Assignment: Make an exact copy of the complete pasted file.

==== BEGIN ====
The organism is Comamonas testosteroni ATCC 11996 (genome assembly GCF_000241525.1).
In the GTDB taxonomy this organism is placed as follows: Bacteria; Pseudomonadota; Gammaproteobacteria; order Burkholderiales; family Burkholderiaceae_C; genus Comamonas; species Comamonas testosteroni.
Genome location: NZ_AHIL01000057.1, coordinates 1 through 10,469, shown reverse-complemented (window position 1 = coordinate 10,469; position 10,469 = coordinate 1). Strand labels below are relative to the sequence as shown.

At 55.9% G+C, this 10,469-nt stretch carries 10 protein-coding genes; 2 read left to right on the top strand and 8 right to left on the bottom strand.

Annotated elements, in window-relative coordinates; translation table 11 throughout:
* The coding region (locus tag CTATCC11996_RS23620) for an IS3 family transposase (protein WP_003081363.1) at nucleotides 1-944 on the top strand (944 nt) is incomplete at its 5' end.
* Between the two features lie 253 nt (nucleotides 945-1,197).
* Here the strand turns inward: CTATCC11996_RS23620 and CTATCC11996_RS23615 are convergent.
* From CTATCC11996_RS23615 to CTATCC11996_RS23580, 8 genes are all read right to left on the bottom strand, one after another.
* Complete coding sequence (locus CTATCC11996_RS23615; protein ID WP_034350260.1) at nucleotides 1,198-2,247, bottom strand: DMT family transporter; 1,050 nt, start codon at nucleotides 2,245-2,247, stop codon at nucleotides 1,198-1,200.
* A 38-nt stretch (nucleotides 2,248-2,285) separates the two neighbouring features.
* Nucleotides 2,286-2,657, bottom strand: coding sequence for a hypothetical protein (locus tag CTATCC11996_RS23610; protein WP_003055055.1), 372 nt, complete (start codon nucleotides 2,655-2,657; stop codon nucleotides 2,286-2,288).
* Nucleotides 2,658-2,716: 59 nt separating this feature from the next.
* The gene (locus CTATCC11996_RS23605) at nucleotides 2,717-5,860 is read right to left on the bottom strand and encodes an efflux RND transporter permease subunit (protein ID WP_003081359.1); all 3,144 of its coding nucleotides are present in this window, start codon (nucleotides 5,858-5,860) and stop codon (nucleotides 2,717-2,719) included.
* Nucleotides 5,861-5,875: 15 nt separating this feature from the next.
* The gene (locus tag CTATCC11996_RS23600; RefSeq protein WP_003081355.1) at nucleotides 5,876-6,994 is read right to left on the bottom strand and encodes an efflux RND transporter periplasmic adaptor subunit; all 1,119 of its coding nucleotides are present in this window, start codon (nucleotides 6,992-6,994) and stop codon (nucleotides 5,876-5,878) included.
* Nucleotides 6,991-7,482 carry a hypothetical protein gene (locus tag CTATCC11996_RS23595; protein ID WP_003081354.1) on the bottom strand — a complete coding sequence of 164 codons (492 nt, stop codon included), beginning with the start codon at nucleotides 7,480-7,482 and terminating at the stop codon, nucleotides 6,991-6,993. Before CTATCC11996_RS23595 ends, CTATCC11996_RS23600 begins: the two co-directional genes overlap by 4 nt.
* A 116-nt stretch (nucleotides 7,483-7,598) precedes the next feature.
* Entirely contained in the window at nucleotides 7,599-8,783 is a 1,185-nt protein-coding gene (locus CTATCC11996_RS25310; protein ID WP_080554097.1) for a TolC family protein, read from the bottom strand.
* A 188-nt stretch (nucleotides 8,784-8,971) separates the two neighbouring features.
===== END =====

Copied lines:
The organism is Comamonas testosteroni ATCC 11996 (genome assembly GCF_000241525.1).
In the GTDB taxonomy this organism is placed as follows: Bacteria; Pseudomonadota; Gammaproteobacteria; order Burkholderiales; family Burkholderiaceae_C; genus Comamonas; species Comamonas testosteroni.
Genome location: NZ_AHIL01000057.1, coordinates 1 through 10,469, shown reverse-complemented (window position 1 = coordinate 10,469; position 10,469 = coordinate 1). Strand labels below are relative to the sequence as shown.

At 55.9% G+C, this 10,469-nt stretch carries 10 protein-coding genes; 2 read left to right on the top strand and 8 right to left on the bottom strand.

Annotated elements, in window-relative coordinates; translation table 11 throughout:
* The coding region (locus tag CTATCC11996_RS23620) for an IS3 family transposase (protein WP_003081363.1) at nucleotides 1-944 on the top strand (944 nt) is incomplete at its 5' end.
* Between the two features lie 253 nt (nucleotides 945-1,197).
* Here the strand turns inward: CTATCC11996_RS23620 and CTATCC11996_RS23615 are convergent.
* From CTATCC11996_RS23615 to CTATCC11996_RS23580, 8 genes are all read right to left on the bottom strand, one after another.
* Complete coding sequence (locus CTATCC11996_RS23615; protein ID WP_034350260.1) at nucleotides 1,198-2,247, bottom strand: DMT family transporter; 1,050 nt, start codon at nucleotides 2,245-2,247, stop codon at nucleotides 1,198-1,200.
* A 38-nt stretch (nucleotides 2,248-2,285) separates the two neighbouring features.
* Nucleotides 2,286-2,657, bottom strand: coding sequence for a hypothetical protein (locus tag CTATCC11996_RS23610; protein WP_003055055.1), 372 nt, complete (start codon nucleotides 2,655-2,657; stop codon nucleotides 2,286-2,288).
* Nucleotides 2,658-2,716: 59 nt separating this feature from the next.
* The gene (locus CTATCC11996_RS23605) at nucleotides 2,717-5,860 is read right to left on the bottom strand and encodes an efflux RND transporter permease subunit (protein ID WP_003081359.1); all 3,144 of its coding nucleotides are present in this window, start codon (nucleotides 5,858-5,860) and stop codon (nucleotides 2,717-2,719) included.
* Nucleotides 5,861-5,875: 15 nt separating this feature from the next.
* The gene (locus tag CTATCC11996_RS23600; RefSeq protein WP_003081355.1) at nucleotides 5,876-6,994 is read right to left on the bottom strand and encodes an efflux RND transporter periplasmic adaptor subunit; all 1,119 of its coding nucleotides are present in this window, start codon (nucleotides 6,992-6,994) and stop codon (nucleotides 5,876-5,878) included.
* Nucleotides 6,991-7,482 carry a hypothetical protein gene (locus tag CTATCC11996_RS23595; protein ID WP_003081354.1) on the bottom strand — a complete coding sequence of 164 codons (492 nt, stop codon included), beginning with the start codon at nucleotides 7,480-7,482 and terminating at the stop codon, nucleotides 6,991-6,993. Before CTATCC11996_RS23595 ends, CTATCC11996_RS23600 begins: the two co-directional genes overlap by 4 nt.
* A 116-nt stretch (nucleotides 7,483-7,598) precedes the next feature.
* Entirely contained in the window at nucleotides 7,599-8,783 is a 1,185-nt protein-coding gene (locus CTATCC11996_RS25310; protein ID WP_080554097.1) for a TolC family protein, read from the bottom strand.
* A 188-nt stretch (nucleotides 8,784-8,971) separates the two neighbouring features.